Spiritual Medicine of Pine
The needles are a source of vitamin c and help to loosen chest congestion. When you are feeling stuck in self pity and blame, burn pine to find emotional release. The smoke helps purify a space so you can start new. Once we have clarity we can better connect with higher powers like our ancestors and wisdom of the Earth.
Sit beneath these ancient beings to connect deeply to yourself and to unearth your purpose that will help you see a clear path to follow. Pine will help you find connection with all beings around you to discover ancient wisdom and feel the energetic frequencies of nature. I have personally felt this experience when forest bathing underneath a circle of Pinon Pines.
Physical Medicine of Pine
The American West is home to more than twenty different native pine species. Pine is a slow growing conifer that take 75 to 200 years to reach maturity. They most often reside in lower more arid elevations from 4,000 to 9,000 feet. Climate change has significantly hindered the populations of pine with droughts, wildfires, and bark beetle outbreaks that have wiped out entire forests.
The resin or pitch is a valuable medicine, and the nuts are staple food in the western states since the earliest human settlements. The nuts contain a important amino acid called tryptophan which is normally missing from a corn based diet. Harvest the nuts around the first frost of fall. The needles, inner bark and pitch are medicine. The oil from the pitch is used for muscle tension, arthritis and deep body injuries. For inflammation, aches, pains, and for bringing splinters to the surface, make a pine salve. Expel parasites using a decoction or burn the needles to treat colds. Tea of pine works well as a expectorant and a diaphoretic for fevers, flu, and syphilis.
A tree of reincarnation and another invasive species in Colorado. Sit next to a Siberian elm and experience memories, visit your ancestors, manifest healthy visions of the future, gain guidance among her shade. Working with elm trees helps us leave bad behavior and habits behind and dig deep into your life’s work.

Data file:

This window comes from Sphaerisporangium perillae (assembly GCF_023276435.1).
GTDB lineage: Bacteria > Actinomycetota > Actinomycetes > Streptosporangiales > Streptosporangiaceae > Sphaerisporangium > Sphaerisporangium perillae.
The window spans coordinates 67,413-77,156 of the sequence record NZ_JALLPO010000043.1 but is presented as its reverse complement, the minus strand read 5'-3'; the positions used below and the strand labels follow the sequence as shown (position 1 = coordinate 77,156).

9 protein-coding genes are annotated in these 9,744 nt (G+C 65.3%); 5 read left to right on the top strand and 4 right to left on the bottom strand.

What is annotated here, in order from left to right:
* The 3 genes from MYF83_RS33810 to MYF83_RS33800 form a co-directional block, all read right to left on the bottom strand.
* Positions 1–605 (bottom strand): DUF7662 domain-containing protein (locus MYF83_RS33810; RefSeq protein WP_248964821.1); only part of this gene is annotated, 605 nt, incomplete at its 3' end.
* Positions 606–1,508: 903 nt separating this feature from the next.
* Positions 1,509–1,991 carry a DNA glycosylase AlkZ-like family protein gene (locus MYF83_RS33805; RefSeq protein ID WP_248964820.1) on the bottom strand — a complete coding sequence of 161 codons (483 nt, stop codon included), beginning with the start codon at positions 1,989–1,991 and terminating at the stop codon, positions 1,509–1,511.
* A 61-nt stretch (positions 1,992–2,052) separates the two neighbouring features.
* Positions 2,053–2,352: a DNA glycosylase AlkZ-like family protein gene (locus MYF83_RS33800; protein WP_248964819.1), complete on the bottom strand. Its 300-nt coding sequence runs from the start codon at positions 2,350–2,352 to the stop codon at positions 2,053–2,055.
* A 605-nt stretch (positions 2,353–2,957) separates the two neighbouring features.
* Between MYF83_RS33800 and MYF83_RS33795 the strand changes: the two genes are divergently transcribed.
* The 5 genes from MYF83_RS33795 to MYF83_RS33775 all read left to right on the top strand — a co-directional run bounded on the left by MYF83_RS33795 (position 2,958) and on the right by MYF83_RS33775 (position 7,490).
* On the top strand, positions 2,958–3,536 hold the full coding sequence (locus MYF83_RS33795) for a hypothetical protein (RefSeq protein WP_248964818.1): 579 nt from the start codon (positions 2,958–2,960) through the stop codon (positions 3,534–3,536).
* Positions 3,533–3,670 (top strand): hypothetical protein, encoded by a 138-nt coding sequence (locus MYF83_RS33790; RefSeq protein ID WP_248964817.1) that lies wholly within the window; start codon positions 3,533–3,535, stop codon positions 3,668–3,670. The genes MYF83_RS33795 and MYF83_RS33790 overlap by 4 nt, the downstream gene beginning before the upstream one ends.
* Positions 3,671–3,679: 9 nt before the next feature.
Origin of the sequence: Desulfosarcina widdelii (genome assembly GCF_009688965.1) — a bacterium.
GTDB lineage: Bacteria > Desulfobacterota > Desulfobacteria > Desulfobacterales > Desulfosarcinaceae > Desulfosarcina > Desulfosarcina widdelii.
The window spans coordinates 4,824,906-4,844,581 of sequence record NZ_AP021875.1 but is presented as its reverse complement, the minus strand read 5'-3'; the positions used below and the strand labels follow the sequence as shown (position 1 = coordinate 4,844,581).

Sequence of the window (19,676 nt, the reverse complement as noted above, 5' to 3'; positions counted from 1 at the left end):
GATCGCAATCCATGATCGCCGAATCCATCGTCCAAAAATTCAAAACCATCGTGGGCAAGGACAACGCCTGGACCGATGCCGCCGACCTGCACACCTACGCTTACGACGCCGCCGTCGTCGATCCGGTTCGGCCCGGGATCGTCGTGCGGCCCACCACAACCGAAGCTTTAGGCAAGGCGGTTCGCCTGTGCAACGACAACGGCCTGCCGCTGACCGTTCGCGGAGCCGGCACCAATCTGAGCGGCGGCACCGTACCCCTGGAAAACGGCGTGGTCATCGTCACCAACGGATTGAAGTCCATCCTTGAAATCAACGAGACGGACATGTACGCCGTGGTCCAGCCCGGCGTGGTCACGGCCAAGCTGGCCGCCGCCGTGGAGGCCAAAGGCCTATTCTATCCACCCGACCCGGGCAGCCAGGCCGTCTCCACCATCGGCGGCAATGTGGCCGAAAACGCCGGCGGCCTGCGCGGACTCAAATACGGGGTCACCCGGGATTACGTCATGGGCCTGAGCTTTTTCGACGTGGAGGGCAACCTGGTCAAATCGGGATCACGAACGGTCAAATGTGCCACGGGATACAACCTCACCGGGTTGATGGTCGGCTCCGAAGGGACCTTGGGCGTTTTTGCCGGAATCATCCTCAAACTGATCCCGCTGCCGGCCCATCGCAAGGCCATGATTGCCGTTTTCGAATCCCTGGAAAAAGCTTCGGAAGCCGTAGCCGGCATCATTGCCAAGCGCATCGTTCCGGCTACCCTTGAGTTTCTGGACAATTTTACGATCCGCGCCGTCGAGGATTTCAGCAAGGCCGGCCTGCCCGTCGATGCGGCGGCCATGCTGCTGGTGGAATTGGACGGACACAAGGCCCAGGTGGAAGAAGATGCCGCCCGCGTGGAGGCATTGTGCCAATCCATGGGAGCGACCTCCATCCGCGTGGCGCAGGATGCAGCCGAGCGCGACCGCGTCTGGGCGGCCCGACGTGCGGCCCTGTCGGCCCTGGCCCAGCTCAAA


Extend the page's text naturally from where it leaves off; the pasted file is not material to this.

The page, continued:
Siberian elm is originally from Asia. Collect the inner bark to make a powder. Similar to slippery elm in its medicinal properties and uses, which is now a endangered and over harvested species. Siberian Elm makes a great alternative. The inner bark is mucilaginous and is a demulcent for sore throats and dry coughs. It also produces salicylic acid and other hormones that contribute to its anti-inflammatory and analgesic properties. Other known compounds are antimicrobial, anti-cancerous, and the seeds are good source of food.
Chokecherries are a bountiful harvest here in Colorado. Growing everywhere. The tree represents solitude and survival. Seeking the company of a chokecherry tree helps us find inner peace, sustenance, and a new spark of creativity. when you seek the berries they help you find your sense of place and you can more easily re-align yourself in society.
Find this medicine near the water in the cottonwood forests. The bark is reddish to reddish brown and marked with gray stripes. The flowers are typical of the Rosaceae family and are white. The berries are blueish-purple turning almost black when they are peak ripeness. When summer rains knock over a few cherry tree you can safety and sustainably harvest the bark. Then you can peel the bark of the trunk and twigs. The bark is a simple sedative especially useful when experiencing a dry cough. And makes a great addition to your cough syrup recipe. If you don’t have the time to make cough syrup Wish Garden Herbs also has a great option that you can buy.
Become more empowered with herbal wisdom by reading my other blog posts about my favorite herbs and how to use them.
***Disclaimer: I am not a medical professional. The information is not a substitute for medical treatment.
**This post contains affiliate links
The Ecology of Herbal Medicine by Dara Saville
Medicinal Plants of the Mountain West by Michael Moore
Tree Medicine Class by Laura Cascardi of Equinox School of Herbal Studies